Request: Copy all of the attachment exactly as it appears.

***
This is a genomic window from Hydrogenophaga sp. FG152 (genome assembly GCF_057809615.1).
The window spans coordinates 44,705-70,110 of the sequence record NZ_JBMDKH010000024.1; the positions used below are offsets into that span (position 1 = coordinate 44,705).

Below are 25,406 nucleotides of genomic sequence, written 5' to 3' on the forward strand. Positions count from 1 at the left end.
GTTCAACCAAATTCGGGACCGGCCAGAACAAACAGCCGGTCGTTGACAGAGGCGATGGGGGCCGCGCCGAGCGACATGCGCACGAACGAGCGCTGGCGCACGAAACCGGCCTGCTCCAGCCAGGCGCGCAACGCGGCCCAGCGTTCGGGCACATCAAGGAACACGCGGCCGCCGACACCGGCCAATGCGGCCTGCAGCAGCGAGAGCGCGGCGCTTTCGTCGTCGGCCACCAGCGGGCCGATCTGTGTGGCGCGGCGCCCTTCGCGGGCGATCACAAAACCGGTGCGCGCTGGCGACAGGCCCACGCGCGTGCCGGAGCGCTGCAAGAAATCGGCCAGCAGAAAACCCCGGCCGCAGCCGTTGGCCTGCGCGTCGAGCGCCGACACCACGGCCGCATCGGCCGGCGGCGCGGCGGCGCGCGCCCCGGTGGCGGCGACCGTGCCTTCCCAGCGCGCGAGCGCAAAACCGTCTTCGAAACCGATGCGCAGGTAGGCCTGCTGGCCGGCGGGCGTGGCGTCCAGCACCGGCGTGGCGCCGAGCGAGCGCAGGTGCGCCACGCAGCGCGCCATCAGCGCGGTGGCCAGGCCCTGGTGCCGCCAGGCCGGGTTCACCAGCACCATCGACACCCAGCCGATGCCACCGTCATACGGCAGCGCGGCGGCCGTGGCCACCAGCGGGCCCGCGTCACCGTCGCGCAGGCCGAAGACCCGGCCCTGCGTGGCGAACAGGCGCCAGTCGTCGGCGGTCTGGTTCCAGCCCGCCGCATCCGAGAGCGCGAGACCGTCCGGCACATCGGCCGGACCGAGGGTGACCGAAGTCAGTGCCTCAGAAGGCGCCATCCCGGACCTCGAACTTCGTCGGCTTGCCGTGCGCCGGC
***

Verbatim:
This is a genomic window from Hydrogenophaga sp. FG152 (genome assembly GCF_057809615.1).
The window spans coordinates 44,705-70,110 of the sequence record NZ_JBMDKH010000024.1; the positions used below are offsets into that span (position 1 = coordinate 44,705).

Below are 25,406 nucleotides of genomic sequence, written 5' to 3' on the forward strand. Positions count from 1 at the left end.
GTTCAACCAAATTCGGGACCGGCCAGAACAAACAGCCGGTCGTTGACAGAGGCGATGGGGGCCGCGCCGAGCGACATGCGCACGAACGAGCGCTGGCGCACGAAACCGGCCTGCTCCAGCCAGGCGCGCAACGCGGCCCAGCGTTCGGGCACATCAAGGAACACGCGGCCGCCGACACCGGCCAATGCGGCCTGCAGCAGCGAGAGCGCGGCGCTTTCGTCGTCGGCCACCAGCGGGCCGATCTGTGTGGCGCGGCGCCCTTCGCGGGCGATCACAAAACCGGTGCGCGCTGGCGACAGGCCCACGCGCGTGCCGGAGCGCTGCAAGAAATCGGCCAGCAGAAAACCCCGGCCGCAGCCGTTGGCCTGCGCGTCGAGCGCCGACACCACGGCCGCATCGGCCGGCGGCGCGGCGGCGCGCGCCCCGGTGGCGGCGACCGTGCCTTCCCAGCGCGCGAGCGCAAAACCGTCTTCGAAACCGATGCGCAGGTAGGCCTGCTGGCCGGCGGGCGTGGCGTCCAGCACCGGCGTGGCGCCGAGCGAGCGCAGGTGCGCCACGCAGCGCGCCATCAGCGCGGTGGCCAGGCCCTGGTGCCGCCAGGCCGGGTTCACCAGCACCATCGACACCCAGCCGATGCCACCGTCATACGGCAGCGCGGCGGCCGTGGCCACCAGCGGGCCCGCGTCACCGTCGCGCAGGCCGAAGACCCGGCCCTGCGTGGCGAACAGGCGCCAGTCGTCGGCGGTCTGGTTCCAGCCCGCCGCATCCGAGAGCGCGAGACCGTCCGGCACATCGGCCGGACCGAGGGTGACCGAAGTCAGTGCCTCAGAAGGCGCCATCCCGGACCTCGAACTTCGTCGGCTTGCCGTGCGCCGGC